“It’s not only a paradigm shift for us, the ones who are using that software day to day. It's also a paradigm shift for our libraries and our IT departments, because no longer are they maintaining that server. They're turning that over to somebody else to manage.”
“There's that whole group of customers who need to be informed, because they have expectations of what the system is going to be able to do. If it doesn't meet those needs, they're going to come back to us. The last thing that we want is them complaining to our deans.”
How can my workflows be improved and still meet my unique needs?
As we continue development of Tipasa, we will collaborate with member libraries to understand each set of workflows.
One example of a set of workflows that we discussed during the workshop was billing. Current billing processes in the participating libraries offer a lot of opportunities to improve customization and automation through their ILL systems. Many libraries reported a highly manual process prone to error and reliant on duplicate work. They offered a lot of suggestions for specific steps in the billing process that they’d like to have automated. Participants who now do manual workarounds to adapt their ILL system to their institution’s workflows would save a lot of time and reduce errors if more steps were automated with options to customize as needed.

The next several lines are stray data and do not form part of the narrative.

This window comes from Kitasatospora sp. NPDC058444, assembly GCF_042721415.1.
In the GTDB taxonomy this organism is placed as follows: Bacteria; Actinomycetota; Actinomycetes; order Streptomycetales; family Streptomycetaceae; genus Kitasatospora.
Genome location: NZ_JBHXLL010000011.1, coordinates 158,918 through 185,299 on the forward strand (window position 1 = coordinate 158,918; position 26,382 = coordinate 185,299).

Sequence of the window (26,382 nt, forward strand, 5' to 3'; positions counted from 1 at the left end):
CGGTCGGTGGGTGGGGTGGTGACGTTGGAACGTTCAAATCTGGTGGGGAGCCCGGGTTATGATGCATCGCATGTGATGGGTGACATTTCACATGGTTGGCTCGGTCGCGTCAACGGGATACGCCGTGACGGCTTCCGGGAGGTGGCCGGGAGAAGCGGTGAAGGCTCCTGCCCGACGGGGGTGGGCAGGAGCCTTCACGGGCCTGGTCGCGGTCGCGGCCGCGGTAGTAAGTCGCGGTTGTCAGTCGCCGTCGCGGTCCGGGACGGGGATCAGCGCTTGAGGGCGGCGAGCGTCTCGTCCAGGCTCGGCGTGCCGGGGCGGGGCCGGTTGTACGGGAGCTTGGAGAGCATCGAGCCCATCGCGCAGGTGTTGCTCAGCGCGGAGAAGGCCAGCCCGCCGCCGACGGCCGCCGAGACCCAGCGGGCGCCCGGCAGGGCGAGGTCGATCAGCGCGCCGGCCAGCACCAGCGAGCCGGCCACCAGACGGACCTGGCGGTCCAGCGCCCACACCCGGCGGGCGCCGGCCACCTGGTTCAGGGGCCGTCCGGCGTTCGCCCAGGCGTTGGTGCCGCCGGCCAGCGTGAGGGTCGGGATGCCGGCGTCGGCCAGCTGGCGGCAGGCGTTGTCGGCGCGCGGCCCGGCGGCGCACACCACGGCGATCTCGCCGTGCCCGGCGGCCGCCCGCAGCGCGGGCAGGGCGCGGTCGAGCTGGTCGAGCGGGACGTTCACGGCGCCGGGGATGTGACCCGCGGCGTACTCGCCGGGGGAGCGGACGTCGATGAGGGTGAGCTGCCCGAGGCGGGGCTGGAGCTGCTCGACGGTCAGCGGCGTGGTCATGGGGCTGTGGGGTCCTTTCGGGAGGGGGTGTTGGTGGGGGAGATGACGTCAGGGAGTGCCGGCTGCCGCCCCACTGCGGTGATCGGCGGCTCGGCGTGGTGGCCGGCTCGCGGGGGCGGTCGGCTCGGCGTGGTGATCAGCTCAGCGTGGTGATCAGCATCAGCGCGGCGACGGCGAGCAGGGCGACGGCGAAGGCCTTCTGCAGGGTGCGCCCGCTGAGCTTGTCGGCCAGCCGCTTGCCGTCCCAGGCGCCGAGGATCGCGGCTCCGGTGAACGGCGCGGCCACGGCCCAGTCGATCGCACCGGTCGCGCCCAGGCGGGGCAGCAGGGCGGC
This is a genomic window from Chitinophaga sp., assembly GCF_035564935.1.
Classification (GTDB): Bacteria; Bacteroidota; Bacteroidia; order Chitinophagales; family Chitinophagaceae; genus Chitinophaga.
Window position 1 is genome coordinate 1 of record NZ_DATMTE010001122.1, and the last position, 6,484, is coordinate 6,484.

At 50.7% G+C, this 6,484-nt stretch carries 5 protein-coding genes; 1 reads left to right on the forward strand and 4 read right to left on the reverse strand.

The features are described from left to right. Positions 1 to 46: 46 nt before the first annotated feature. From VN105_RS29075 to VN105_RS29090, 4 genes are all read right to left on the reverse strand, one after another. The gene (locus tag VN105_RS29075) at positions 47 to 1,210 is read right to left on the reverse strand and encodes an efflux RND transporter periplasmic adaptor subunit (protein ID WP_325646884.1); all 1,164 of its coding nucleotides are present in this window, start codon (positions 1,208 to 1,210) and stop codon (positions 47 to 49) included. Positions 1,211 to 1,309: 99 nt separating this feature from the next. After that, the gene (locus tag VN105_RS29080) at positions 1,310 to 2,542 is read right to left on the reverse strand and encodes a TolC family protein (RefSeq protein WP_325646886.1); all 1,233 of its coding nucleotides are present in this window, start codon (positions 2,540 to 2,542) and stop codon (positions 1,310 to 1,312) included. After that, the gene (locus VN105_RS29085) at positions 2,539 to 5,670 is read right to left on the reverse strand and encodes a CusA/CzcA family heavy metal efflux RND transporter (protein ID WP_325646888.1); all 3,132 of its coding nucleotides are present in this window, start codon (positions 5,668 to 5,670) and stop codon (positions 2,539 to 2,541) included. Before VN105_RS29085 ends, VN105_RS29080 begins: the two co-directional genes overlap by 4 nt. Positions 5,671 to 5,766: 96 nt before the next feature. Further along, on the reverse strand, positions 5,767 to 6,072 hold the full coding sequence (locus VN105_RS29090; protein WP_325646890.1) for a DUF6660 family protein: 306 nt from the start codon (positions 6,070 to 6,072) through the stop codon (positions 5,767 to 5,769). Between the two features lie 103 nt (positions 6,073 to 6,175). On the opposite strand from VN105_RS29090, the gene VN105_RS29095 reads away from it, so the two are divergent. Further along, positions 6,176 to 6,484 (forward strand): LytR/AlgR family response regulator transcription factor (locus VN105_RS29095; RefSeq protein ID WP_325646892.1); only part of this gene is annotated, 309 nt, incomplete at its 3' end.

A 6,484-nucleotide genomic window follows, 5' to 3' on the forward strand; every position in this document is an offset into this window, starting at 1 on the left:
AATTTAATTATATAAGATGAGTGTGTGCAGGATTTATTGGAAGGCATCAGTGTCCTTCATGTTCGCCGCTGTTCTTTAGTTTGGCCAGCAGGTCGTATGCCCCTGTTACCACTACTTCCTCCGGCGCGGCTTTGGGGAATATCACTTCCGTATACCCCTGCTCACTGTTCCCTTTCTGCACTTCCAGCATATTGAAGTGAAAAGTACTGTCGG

“We historically have billed for interlibrary loan stuff, but we don't look at how much it costs the campus to process a check, how much it costs us to create that invoice, to send it to a different office on campus, to do all of these things. They're so disjointed and disconnected. Honestly, at this point, if we're sending a PDF of something that we have electronically off to another library, it takes probably 100 times more staff time to do the invoice than it does to just send the PDF.”
Participants also emphasized the importance of third-party add-ons to ILLiad. These add-ons help them customize their unique workflows and offer specific services to library users. Beyond the functional benefits, many participants shared positive stories about customer service interactions with these third-party providers.